Meet Matthew Eftink
This month’s HSTE Member Highlight features Matthew Eftink, educator and STEM Chairperson at St. Joseph Catholic School in Hilo, on the island of Hawaii. Matthew grew up in East St. Louis, Illinois and received a Bachelor’s Degree in Aerospace Engineering at St. Louis University. He then pursued a Master’s Degree in Software Engineering at Carnegie Mellon University. He currently resides in Hawaii with his wife, Andrea, his two children, Johnathan (14) and Daniel (12), and their dog, Shadow. Eftink has been working at St. Joseph Catholic School for the past five years and foudn himself there because the school had a need for a math and science teacher. He started by volunteering to help out in a few classes and with the school’s Robotics program; but before he knew it, it became a full time job.
Read on and get to know Matthew in the Q & A section below!
Q : How did you first get involved in HSTE? What made you want to join?
A : I joined HTSE after hearing about it from some of the other robotics coaches on the Big Island.
Q : Describe your journey from software engineer to educator.
A : I had spent almost 20 years being a software developers at various companies and at different levels in the organizations. I was finding that I was spending more time at work, then at home. I really liked software development so it was easy for me to get lost at work, and not come home to my family. So the family made a decision to move to the Big Island, and slow down a little bit. After the first year on the Big Island of just relaxing, I was extremely restless. I started to volunteer wherever I could. When I volunteered at St. Joseph to coach robotics, it felt very comfortable. The volunteer job grew into a full time teaching position.
Q : If we were to catch you on a weekend, what would you most likely be doing?
A : If I am not doing school work or chores, I would probably be writing software. I really do enjoy the process of designing and creating things, and software is by far the easiest and cheapest way to get that thrill.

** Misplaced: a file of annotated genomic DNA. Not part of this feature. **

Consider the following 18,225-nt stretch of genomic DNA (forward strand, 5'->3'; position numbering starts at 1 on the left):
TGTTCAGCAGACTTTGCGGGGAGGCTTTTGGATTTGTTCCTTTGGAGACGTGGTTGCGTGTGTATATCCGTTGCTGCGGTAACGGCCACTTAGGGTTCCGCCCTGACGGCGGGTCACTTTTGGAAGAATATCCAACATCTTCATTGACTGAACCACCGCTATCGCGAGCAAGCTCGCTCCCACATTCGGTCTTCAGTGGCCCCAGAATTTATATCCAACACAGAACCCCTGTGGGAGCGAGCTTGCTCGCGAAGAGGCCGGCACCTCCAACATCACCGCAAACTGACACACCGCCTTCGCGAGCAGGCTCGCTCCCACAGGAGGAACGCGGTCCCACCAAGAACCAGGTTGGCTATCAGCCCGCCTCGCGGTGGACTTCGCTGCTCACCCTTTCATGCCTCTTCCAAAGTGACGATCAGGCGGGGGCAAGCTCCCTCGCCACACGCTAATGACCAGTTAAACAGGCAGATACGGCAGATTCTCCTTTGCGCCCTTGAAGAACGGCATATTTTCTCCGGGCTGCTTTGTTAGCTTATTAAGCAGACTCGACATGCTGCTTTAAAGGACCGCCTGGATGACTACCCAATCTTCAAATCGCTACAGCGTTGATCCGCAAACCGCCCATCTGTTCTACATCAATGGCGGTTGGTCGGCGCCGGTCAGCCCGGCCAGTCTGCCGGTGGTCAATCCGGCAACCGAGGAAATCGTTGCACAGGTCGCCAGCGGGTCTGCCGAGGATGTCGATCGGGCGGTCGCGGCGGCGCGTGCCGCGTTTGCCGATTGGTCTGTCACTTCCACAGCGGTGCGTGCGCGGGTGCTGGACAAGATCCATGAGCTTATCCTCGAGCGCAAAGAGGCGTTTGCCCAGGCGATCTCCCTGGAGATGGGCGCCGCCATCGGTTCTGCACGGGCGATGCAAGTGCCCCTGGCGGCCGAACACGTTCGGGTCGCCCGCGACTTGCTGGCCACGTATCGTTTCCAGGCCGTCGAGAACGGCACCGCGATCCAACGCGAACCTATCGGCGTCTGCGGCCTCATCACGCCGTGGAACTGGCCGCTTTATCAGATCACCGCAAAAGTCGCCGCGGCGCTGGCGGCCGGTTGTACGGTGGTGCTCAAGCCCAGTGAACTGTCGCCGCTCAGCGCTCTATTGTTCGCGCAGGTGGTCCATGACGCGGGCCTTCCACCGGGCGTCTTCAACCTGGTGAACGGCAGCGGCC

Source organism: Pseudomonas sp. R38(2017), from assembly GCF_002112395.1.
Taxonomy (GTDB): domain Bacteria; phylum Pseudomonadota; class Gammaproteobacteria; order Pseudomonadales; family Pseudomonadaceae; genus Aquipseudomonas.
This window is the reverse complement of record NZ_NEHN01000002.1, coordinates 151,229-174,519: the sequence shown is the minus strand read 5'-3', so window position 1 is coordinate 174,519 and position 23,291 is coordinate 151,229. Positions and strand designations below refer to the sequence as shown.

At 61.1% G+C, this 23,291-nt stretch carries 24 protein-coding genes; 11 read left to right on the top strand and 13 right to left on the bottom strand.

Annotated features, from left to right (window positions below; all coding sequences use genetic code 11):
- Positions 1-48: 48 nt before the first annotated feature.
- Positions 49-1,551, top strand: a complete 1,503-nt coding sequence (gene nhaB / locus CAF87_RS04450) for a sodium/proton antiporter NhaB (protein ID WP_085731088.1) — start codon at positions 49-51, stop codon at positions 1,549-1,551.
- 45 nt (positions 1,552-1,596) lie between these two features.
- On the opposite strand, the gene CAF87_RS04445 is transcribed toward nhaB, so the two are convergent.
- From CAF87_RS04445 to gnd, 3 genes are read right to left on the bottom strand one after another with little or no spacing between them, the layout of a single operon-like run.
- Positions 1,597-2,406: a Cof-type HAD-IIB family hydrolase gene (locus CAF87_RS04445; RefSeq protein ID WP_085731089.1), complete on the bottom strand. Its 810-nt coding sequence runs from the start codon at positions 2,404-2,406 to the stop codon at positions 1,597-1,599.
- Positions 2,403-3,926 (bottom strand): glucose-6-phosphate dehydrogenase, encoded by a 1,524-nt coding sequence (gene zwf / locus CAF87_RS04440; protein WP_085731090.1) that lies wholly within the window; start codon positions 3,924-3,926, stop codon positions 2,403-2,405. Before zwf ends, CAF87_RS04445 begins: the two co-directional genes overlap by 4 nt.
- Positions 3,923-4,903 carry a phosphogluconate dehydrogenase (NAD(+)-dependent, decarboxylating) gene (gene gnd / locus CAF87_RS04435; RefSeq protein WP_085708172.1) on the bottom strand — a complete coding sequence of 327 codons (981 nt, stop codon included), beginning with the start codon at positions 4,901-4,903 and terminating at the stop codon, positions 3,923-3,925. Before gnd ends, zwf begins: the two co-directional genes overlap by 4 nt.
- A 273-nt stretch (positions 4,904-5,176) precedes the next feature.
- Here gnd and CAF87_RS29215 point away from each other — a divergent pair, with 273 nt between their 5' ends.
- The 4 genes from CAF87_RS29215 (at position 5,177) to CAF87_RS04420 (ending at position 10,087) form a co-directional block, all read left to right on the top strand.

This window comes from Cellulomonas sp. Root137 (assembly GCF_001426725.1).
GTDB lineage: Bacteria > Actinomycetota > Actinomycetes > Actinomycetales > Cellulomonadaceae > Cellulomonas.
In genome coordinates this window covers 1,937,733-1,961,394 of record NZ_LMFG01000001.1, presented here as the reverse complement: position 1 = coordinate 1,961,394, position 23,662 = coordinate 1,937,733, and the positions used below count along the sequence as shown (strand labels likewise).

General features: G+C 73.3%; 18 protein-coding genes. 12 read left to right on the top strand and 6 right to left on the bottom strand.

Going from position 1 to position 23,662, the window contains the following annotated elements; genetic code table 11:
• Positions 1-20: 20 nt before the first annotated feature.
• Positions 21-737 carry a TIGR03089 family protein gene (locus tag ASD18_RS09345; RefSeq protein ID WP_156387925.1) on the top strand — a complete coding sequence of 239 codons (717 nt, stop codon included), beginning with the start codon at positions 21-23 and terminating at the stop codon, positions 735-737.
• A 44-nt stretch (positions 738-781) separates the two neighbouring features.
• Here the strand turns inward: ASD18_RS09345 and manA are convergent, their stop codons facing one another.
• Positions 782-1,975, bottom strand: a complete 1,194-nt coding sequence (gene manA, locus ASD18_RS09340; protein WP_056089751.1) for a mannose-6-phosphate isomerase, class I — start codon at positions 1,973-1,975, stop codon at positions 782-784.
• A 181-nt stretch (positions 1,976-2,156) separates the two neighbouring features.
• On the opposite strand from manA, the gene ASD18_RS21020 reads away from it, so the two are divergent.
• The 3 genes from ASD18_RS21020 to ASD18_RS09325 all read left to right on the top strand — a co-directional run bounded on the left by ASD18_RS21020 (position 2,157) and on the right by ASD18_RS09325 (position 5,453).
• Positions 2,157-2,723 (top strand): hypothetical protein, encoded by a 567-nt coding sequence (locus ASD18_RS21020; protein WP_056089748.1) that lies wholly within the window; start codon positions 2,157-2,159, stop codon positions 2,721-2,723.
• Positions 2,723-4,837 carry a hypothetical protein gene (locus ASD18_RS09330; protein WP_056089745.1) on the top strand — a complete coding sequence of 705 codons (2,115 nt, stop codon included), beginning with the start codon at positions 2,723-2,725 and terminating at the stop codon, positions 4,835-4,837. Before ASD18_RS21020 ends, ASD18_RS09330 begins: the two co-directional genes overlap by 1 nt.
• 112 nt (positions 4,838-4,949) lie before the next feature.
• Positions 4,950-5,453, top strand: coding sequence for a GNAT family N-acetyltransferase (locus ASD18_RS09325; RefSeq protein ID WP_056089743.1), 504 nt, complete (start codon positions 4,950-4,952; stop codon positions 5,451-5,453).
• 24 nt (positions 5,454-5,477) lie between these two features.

Q : What is your favorite food?
A : Prime Rib
Q : Why do you think tech integration is important for students?
A : I have worked in an industry (software) that has an ever growing need for people that can think logically and problem solve. I believe that technology used correctly can help students do that. The problems I face as an educator is that too many times we believe typing on a phone or computer, means that our students are using technology so they are also learning problem solving skills. But the two can be mutually exclusive. You only learn problem solving skills when thing breaks or doesn't work. So I really like to embrace technology in the classroom that breaks, and the students have to learn how to fix it. Robotics is a great tool in that respect.
Q : What is one thing you’ve done at your school that you’re proud of?
A : I think the thing I am most proud of at St. Joseph is students graduating and going to good colleges to be engineers and software developers. I honestly believe in the next 30 years those jobs are going to be the ones that are the safest from automation. So those students should have long and prosperous careers.
Q : Any advice for other educators wanting to get involved in robotics?
A : Don’t be afraid if you don’t know something, or anything. Students should see teachers learning, and struggling. How we work through problems and persevere is a very valuable lesson. Having our students see that in action is important.